Gonzaga and Mantova notes

Dummett, Decker, Depaulis, Kaplan; here we document the people, places, and events that shaped Tarot History. (Credentials not required; but references, citations, and substantiating evidence may be requested at the door.)

Gonzaga and Mantova notes

Postby Huck on 12 Dec 2011, 04:22

Umberto Padovani and Angelo Milano in IPCS 34/3, p. 205 ff. (2006) report early documents about playing cards in Mantova, mostly in context of the Gonzaga family. The quote is from Stefano L'Occaso in "Fonti archivisti per le arti a Mantova tra Medioevo e Rinascimento (1382-1459)", (2005).

1. A letter written by Francesco Gonzaga (1366-1407), ruler in Mantova, in Gozzolo at 29 October 1388 to Galeazzo de Buzoni.
The document was in part already published in 1921 by Pia Gorilla in "Pittori e miniatori a Mantova ... " in "Atti e memorie della R. Accademia Virgiliana, XI-XIII, 1918-20 (1921), pp. 185-187.
As a note of the authors this document is noted after 3 bans (Florence 1377, Siena 1377, Sicily 1377-1391) and chronicles (Viterbo) as the 5th oldest Italian document. Also it's the first document, which shows playing card interests of Italian nobility. The action is rather near in time to the wedding of Valentina Visconti, from which it is assumed, that Valentia brought a Lombard playing card deck to France. So perhaps this was a time of special interest or playing cards.

Image

Image

2. Inventory at death of Franesco Gonzaga 1407: "ludus cartarum novarum a ludendo, non parvi preci et mirabiliter pictarum" and "par cartarum a ludendo, magnum et antiquatum".

3. A pen drawing at a leather cover of an account book from 1425-27, which shows a figure seated on a throne, with some similarity to a "Queen of Baton"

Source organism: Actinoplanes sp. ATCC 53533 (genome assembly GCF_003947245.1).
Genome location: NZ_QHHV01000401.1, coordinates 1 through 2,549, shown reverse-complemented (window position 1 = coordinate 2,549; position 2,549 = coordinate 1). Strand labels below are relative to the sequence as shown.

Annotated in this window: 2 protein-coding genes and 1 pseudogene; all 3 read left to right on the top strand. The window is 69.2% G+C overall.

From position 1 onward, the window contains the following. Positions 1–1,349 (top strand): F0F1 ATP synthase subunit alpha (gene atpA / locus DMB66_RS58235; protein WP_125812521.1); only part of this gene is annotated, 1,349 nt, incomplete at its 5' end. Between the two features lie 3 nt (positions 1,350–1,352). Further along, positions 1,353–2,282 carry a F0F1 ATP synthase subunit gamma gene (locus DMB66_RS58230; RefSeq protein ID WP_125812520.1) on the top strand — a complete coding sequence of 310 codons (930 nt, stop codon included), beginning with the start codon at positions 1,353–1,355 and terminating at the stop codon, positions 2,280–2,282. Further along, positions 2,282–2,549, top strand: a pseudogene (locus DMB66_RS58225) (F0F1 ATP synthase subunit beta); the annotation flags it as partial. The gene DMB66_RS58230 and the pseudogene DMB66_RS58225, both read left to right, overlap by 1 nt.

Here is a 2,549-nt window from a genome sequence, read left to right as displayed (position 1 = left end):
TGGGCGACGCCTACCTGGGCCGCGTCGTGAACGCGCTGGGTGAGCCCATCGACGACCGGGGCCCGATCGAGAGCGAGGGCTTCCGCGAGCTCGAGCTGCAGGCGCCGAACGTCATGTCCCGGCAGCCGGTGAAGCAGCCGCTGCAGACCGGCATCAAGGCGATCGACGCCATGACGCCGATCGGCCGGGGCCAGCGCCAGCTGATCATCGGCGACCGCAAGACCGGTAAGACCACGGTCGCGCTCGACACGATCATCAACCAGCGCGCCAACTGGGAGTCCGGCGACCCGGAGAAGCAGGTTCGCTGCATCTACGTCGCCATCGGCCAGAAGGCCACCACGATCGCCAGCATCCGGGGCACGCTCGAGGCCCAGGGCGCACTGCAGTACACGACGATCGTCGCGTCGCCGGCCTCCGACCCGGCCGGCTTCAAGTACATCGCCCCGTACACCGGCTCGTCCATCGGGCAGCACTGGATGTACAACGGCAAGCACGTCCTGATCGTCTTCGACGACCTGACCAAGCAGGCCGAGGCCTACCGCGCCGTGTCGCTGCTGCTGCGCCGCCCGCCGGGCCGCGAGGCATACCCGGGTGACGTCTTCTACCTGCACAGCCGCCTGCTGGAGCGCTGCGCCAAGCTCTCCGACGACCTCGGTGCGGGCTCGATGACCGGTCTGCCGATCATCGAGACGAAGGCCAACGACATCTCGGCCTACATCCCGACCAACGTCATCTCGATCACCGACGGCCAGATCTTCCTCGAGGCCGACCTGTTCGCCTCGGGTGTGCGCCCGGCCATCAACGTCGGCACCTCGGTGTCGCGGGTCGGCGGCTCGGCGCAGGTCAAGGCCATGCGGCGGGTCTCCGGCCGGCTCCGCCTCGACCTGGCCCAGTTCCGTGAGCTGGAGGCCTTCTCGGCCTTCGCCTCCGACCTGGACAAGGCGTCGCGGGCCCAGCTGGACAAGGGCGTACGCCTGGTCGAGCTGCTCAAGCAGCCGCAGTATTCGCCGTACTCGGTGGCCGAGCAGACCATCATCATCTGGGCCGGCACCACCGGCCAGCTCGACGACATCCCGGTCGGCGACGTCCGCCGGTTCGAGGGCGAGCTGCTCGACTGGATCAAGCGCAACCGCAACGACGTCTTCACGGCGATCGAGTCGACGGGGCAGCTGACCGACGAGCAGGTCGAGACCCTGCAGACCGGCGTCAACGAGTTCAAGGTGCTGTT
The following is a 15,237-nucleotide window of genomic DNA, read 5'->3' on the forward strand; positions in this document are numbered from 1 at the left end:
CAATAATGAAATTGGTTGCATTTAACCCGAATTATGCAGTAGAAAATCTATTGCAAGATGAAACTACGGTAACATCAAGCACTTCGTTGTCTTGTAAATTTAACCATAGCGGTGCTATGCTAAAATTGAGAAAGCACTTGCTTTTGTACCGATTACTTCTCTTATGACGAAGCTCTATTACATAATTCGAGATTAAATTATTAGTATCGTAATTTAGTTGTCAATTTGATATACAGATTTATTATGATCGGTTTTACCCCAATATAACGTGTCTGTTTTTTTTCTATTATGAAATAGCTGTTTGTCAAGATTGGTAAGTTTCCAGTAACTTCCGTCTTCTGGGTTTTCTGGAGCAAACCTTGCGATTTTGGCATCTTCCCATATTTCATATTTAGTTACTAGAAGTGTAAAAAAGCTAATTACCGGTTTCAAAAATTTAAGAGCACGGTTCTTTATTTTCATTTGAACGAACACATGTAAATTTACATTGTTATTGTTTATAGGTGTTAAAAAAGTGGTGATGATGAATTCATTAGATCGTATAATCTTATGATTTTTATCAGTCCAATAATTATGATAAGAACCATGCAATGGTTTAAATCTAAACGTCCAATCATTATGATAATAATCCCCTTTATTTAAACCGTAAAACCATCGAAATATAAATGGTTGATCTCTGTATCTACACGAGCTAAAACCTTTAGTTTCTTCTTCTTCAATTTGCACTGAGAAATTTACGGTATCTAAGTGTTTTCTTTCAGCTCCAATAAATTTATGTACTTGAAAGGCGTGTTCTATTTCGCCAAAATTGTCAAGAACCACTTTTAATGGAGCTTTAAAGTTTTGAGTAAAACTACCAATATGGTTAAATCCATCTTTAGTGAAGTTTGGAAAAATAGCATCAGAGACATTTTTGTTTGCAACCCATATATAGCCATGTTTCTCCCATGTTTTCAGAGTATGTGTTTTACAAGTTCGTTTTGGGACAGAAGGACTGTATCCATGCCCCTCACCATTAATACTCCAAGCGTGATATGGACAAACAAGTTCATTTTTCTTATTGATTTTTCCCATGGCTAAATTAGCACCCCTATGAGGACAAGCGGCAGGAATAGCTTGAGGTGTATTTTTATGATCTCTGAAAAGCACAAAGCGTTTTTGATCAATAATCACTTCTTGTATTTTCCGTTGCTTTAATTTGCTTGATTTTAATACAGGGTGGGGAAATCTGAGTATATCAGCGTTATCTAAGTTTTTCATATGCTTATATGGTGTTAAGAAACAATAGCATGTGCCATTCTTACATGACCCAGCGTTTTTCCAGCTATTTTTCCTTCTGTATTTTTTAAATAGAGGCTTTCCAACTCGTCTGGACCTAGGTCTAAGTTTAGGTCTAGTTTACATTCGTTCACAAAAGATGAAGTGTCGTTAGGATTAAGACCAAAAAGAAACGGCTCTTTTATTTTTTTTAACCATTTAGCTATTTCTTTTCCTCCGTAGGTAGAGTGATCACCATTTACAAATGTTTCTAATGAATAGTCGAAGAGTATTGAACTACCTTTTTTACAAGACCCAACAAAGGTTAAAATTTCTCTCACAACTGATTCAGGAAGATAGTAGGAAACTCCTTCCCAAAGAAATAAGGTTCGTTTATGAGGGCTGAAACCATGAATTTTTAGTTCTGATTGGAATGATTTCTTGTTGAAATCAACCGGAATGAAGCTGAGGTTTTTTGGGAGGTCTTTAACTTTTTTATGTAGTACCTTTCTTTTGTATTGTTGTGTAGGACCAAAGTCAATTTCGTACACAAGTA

Image

5. A paper register containing a will (29 February 1432) and inventory (16 August 1432) of Isabella Gonzaga Malatesta (1463? - 1432) notes "tre gioghi de carte grande" between other things of minor value in a chest.

6. A Trionfi card note of 1465, reported already by Trionfi.com
http://trionfi.com/0/e/29/

Additionaly added from my side to the theme Gonzaga:

6. A further Trionfi card note (1484) in connection to the region of Sabbioneta (near Montova), referenced by Andre Vitali

7. Playing card notes around Isabella d'Este
viewtopic.php?f=11&t=432
viewtopic.php?f=11&t=500

8. The 1512 note of Tarochi cards in a theater play in Mantova and Verona (with involvement of Isabella Gonzaga and cardinal Gurk)
viewtopic.php?f=11&t=500&p=10668&hilit=gurk#p10668

9. Involvement of the Gonzaga in the Teofilo Folengo production "Triperuno" (with Tarocchi scene)
viewtopic.php?f=11&t=759

10. Gonzaga participation in the 1559 production of the Tarot de Paris
viewtopic.php?f=11&t=755

11. Participation of a Gonzaga princess for the first French Tarot rules (1637)
viewtopic.php?f=11&t=611

12. Some involvement of a Tarot ballet in 1657
viewtopic.php?f=11&t=751

13 ... there was also somethng in c. 1437 with teaching cards in the school of Vittorino da Feltre. Andrea Vitali reported this.
User avatar
Huck
member
 

Re: Gonzaga and Mantova notes

Postby Huck on 18 Oct 2012, 23:03

Image

Francesco Gonzaga (1366-1407)
http://en.wikipedia.org/wiki/Francesco_I_Gonzaga
... is the young man, who ordered the production of a worthwhile deck in 1388 in Mantova, then 22 years old and married to a daughter of Bernarbo Visconti. It's the same man, who in 1407 after his death had two playing card decks in his inventory.